Last night’s season premier of “Prison Break” was all over the map. It had good, bad and ugly.I’ve been somewhat of a Prison Break-apologist. I recognize that the world in which they’ve crafted (much like “Alias”) has it’s own rules that need to exist for the premise to work. But last night, there was one that really lost me.
I’m not talking about the super-cellphone that can read any electronic device, even a highly secure memory card that would NEVER have a radio signal to detect (the radiation it would have given off to activate the card at that range would be deadly). Come to think of it, why couldn’t the device access the alarm system? No, I’m talking about the fact that a two-time prison escapee would NEVER be let out on bail, much less without an arraignment. The TV watching public is all too familiar with how the courts work to fall for this. Then, there is the fact that they were out on bail, never saw a judge, yet were transferred to a federal prison? None of this makes sense, and completely took me out of the show in the first hour.
I understand why they felt this needed to happen. They needed a dramatic reveal for the return of Sarah (even though we knew she was coming back), and an attempt on her/their life to force Michael and Lincoln to take the assignment/deal. They rushed this first hour to get us to the setup (I like to call SD-6) with all the ex-cons working together in the warehouse. We as loyal “Prison Break” viewers deserved to see this play out properly, as well as see the Sona fire and escape. The entire first 2 hour episode should have ended with the Lincoln and Micheal agreeing to the deal. I can’t imagine how new viewers will perceive this show if this is their first exposure. We deserved more.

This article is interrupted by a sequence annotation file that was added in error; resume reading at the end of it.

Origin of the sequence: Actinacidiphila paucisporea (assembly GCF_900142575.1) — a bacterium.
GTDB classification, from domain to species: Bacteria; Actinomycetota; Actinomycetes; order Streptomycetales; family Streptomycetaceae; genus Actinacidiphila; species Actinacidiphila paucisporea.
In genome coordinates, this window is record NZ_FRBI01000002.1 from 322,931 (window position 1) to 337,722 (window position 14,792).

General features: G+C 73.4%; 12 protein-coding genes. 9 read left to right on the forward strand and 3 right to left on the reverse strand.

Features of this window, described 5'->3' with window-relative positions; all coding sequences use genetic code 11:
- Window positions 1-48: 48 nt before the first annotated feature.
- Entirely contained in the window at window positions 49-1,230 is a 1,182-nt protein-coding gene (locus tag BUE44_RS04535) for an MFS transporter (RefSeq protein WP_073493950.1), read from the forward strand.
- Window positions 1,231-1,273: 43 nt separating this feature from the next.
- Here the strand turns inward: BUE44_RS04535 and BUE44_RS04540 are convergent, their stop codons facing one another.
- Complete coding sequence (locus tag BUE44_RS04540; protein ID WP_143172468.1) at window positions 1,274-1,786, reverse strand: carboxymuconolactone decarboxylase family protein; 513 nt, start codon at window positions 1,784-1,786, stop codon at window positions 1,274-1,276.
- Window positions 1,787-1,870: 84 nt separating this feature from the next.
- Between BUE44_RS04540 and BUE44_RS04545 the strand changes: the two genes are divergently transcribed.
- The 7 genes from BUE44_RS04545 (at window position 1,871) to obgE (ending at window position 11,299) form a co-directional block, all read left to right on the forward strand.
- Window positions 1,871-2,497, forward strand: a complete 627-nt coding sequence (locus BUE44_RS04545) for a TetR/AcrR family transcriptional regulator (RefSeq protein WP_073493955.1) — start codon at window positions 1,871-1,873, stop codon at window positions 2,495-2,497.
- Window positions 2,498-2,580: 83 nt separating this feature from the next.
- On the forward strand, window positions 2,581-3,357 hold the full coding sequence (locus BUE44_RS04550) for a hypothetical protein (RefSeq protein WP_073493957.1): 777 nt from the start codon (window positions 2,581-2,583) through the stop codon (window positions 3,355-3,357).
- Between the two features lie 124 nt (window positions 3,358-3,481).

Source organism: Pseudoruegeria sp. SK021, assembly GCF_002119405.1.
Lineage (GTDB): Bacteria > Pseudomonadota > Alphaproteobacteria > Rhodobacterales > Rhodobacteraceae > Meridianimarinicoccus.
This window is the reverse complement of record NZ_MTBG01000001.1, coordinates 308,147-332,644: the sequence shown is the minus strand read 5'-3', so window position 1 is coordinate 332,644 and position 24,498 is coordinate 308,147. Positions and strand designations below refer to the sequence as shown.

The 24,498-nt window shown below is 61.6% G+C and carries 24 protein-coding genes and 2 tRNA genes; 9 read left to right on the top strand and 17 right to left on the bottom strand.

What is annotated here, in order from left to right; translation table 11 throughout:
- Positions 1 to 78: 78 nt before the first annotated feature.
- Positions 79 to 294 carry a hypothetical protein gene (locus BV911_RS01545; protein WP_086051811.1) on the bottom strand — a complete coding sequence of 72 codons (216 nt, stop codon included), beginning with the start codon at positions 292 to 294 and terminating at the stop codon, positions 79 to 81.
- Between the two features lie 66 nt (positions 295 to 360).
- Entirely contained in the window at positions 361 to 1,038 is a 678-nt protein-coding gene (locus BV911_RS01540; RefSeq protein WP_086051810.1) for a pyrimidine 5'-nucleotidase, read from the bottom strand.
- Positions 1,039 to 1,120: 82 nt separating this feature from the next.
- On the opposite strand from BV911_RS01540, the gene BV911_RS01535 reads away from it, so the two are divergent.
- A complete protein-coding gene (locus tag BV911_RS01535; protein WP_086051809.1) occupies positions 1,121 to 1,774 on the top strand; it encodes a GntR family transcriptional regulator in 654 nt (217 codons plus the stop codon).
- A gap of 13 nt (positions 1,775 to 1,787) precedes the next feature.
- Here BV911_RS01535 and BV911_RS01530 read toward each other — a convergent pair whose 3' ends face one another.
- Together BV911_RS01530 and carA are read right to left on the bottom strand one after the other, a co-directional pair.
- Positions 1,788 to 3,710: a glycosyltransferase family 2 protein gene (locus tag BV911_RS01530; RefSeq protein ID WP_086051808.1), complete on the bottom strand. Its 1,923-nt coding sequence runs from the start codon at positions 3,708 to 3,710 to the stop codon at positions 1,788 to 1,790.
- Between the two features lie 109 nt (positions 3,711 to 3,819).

There was good in this premier. T-Bag’s desert Mexican-meal was a perfect way to remind the audience what kind of person he really is. T-Bag has become a beloved character, and many tend to forget this man is evil and ruthless. I’m glad they started off on the right foot with him.
Then there is the brutal murder of Mahone’s family. Although this was kind of glossed over, it is the single most powerful moment in the 2-hours. His motivation has been to return to a normal family life. Just when it appeared he might, his entire reason for living is taken from him. His emotions should have been explored deeper (instead of the mushy reunion between Sara and Michael). The slaughter also gave us a gruesome introduction to Wyatt, the new bad-guy.
Cress Williams (Wyatt) was an amazing choice. He has such a kind and calm personality that you would never expect him to be so evil. As he talked to the two roommates, sitting calmly at the dining room table, it was peaceful and frightening at the same time. I’m glad he has replaced Gretchen as the “bad-guy”, as everytime she was on the screen last season, I cringed at the terrible acting. Hopefully she spends most of this season bound and gagged.
In all, I was disappointed with the premier. I know that the writers strike was most likely the cause of this rushed opener. I’m sure that much of what we missed (and much of what was in the first hour) was supposed to be the tail end of last season. I can support the SD-6 style missions that it appears the new group will be going on. Again, “Prison Break” has changed formulas; let’s hope it’s a good one.